Look at the outside of your hive, which has the dead bees. Look closely for yellow or brown colored stains around the exterior of the hive, as well as close to the hive opening and the inside.

If you notice these stains, your dead bees are likely caused by nosema or dysentery. It may be best to send your bees in for further testing, but you can be sure that dysentery has most likely been the case if you notice these symptoms.

Nosema or dysentery is caused by many bees being unable to leave their hives for several consecutive weeks, and they may succumb to the build-up of their own waste inside of their tiny bodies.

When large amounts of waste are excreted inside a hive, it will promote unsanitary conditions that may kill large numbers of bees in the hive, and they will try to come out as their natural survival instincts kick in.

Your Bees May Have Died Of Old Age

If you bought your entire colony at the same time, the chances are that most of them are all around the same age. Most worker bees will live an average of 15 to 38 days during the summer and about 150 to 200 days during the winter.

If you have tried all your troubleshooting, you may need to accept that there were no stressful in-hive conditions, and their lives may have simply run their course.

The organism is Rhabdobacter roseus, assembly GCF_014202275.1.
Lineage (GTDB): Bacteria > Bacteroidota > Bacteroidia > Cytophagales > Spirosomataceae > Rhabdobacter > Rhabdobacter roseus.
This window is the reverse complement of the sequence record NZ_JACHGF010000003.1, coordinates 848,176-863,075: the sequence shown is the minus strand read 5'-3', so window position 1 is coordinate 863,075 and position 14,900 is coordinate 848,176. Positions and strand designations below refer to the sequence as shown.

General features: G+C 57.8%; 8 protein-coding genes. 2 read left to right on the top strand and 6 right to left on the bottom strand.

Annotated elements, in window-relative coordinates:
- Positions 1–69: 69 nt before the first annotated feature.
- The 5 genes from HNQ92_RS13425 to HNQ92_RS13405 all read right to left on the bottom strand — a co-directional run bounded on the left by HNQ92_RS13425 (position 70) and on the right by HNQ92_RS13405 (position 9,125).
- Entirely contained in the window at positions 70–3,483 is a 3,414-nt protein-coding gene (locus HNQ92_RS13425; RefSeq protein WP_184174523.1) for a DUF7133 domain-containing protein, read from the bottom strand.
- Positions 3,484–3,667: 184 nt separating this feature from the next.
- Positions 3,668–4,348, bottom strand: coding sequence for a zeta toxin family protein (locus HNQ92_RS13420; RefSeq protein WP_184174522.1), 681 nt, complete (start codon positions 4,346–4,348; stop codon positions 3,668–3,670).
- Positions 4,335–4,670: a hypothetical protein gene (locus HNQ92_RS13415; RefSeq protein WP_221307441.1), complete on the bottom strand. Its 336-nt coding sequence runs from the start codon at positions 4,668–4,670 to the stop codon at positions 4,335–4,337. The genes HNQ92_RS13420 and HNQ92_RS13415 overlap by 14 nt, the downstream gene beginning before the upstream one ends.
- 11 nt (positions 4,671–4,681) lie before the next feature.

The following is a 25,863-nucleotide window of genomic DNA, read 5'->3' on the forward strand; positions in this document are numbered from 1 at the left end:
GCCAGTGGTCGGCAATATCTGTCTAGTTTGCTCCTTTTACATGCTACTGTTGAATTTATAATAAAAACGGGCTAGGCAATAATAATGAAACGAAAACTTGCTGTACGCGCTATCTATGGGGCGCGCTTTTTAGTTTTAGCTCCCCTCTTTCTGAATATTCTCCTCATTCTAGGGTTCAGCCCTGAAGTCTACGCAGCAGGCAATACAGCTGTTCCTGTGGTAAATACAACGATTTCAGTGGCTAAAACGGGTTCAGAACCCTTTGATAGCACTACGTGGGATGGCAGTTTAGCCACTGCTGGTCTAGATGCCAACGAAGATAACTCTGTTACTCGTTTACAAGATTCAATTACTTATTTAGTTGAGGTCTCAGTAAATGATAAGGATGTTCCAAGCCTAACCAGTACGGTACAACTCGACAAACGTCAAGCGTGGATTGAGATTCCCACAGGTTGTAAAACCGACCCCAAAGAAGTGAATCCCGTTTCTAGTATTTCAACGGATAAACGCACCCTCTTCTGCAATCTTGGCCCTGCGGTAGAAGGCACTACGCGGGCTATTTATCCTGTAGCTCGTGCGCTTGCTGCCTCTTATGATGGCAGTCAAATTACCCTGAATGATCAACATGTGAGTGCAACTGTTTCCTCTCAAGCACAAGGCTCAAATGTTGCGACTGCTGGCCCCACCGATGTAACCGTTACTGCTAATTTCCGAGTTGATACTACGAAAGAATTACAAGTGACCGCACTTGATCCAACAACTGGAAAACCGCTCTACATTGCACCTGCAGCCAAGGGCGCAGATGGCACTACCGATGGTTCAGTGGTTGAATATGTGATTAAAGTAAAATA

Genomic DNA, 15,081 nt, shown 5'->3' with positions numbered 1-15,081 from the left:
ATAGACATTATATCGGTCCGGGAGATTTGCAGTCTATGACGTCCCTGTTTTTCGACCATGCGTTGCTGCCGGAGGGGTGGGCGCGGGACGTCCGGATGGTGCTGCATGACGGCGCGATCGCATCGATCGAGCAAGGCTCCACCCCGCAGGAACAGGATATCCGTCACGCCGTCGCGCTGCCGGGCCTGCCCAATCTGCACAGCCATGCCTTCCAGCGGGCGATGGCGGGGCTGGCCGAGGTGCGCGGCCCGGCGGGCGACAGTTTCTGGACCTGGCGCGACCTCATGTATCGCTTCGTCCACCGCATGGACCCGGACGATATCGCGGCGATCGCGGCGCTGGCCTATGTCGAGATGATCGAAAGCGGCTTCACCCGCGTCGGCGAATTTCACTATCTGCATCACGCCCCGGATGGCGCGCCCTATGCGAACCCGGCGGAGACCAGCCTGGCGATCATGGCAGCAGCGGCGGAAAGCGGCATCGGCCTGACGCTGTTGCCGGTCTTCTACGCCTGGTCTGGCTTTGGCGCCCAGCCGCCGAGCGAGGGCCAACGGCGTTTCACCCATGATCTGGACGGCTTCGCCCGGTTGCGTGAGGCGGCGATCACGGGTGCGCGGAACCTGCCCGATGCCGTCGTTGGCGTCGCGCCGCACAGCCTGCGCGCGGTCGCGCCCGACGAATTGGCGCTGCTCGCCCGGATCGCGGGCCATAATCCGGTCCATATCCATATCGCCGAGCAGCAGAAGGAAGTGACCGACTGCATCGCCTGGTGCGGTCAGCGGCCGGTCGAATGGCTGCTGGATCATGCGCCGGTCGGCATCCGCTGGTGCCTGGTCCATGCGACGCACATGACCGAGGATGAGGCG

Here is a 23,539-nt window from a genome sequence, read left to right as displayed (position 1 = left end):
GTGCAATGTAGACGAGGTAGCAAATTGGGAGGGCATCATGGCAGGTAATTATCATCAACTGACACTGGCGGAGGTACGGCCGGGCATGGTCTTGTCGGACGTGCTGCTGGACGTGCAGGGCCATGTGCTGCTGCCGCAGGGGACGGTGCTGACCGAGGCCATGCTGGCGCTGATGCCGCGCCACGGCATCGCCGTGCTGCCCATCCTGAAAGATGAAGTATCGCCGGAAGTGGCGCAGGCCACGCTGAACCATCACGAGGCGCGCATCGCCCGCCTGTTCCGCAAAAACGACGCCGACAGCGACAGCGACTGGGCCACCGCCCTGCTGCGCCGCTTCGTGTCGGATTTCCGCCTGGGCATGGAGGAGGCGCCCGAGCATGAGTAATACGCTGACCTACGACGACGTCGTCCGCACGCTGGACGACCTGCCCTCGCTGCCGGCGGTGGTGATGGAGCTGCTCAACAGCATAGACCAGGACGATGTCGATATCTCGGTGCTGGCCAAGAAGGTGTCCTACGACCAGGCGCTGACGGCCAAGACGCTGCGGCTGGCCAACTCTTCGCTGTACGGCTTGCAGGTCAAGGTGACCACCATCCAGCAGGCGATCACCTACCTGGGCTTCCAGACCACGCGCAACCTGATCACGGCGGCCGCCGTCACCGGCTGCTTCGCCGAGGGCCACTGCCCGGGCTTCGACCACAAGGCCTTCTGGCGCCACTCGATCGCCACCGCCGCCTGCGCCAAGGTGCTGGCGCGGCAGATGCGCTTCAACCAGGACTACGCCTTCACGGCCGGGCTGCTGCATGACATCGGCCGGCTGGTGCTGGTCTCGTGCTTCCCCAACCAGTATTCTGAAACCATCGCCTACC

Conclusion

When you see dead bees, you must troubleshoot them and clean the bottom board immediately. You don’t need to remove every dead bee; make sure the entrance is open. You can scrape any dead bees by removing the entrance reducer and using a stick or hive tool to get through the entrance and drag them along the bottom board.

Dead bees in front of your hive may seem discouraging, but beekeeping is all about trial and error, don’t give up!

Jaco Stander

My name is Jaco Stander. I’m from Cape Town, South Africa. I’m a registered beekeeper with the Department of Agriculture, Land Reform & Rural Development in South Africa. Registration number WC808. I live on a small holding where I keep my 16 beehives. Taking care of bees is a very rewarding feeling, contributing to keep our bee colonies growing and thriving, and as a bonus, enjoying that sweet pure raw honey!